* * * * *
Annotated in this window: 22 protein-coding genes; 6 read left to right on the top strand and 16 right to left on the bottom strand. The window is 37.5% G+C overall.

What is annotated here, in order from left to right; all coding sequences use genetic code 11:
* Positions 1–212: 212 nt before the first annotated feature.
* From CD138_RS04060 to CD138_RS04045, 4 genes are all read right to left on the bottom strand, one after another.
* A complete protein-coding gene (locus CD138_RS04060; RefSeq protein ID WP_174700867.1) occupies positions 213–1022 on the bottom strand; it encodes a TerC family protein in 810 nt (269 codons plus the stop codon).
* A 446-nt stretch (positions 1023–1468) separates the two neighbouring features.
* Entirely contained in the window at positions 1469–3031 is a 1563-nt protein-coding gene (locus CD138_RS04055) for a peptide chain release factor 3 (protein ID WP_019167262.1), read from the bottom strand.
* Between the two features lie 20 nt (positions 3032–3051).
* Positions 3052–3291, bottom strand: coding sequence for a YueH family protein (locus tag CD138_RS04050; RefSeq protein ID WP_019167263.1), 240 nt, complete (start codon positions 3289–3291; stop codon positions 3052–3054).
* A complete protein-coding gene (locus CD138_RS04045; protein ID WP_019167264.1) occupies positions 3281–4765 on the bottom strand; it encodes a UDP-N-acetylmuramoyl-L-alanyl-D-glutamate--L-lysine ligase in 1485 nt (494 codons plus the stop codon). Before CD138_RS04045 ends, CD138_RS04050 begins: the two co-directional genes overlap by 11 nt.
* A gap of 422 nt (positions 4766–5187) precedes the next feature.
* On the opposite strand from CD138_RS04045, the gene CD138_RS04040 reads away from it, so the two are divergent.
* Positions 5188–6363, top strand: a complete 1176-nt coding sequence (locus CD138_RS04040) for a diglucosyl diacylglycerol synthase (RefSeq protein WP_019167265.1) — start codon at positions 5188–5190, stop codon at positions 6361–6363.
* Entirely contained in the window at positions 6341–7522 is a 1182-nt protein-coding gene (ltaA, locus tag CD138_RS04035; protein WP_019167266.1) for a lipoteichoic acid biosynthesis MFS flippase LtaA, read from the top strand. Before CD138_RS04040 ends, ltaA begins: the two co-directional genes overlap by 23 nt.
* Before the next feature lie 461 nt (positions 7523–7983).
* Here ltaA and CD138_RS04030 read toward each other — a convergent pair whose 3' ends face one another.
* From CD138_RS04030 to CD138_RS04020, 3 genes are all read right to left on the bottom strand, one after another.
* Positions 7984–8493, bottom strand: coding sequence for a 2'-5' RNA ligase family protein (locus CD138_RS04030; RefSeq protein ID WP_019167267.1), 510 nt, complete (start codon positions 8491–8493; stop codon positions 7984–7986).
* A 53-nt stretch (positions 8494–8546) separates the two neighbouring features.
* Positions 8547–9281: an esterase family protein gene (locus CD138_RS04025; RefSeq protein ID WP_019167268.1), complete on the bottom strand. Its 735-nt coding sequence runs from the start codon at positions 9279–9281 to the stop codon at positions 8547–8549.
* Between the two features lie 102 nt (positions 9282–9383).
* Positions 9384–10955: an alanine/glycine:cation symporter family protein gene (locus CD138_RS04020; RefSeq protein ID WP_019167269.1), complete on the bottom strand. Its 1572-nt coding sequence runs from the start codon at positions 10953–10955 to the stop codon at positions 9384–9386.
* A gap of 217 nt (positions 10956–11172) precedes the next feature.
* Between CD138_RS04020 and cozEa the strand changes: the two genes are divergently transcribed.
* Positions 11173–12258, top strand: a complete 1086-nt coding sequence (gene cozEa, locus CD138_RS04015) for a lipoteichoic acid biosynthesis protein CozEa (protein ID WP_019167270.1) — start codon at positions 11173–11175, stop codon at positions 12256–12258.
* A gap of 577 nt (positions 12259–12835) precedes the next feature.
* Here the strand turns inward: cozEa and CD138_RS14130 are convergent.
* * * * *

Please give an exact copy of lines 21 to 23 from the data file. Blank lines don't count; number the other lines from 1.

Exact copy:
* Between the two features lie 102 nt (positions 9282–9383).
* Positions 9384–10955: an alanine/glycine:cation symporter family protein gene (locus CD138_RS04020; RefSeq protein ID WP_019167269.1), complete on the bottom strand. Its 1572-nt coding sequence runs from the start codon at positions 10953–10955 to the stop codon at positions 9384–9386.
* A gap of 217 nt (positions 10956–11172) precedes the next feature.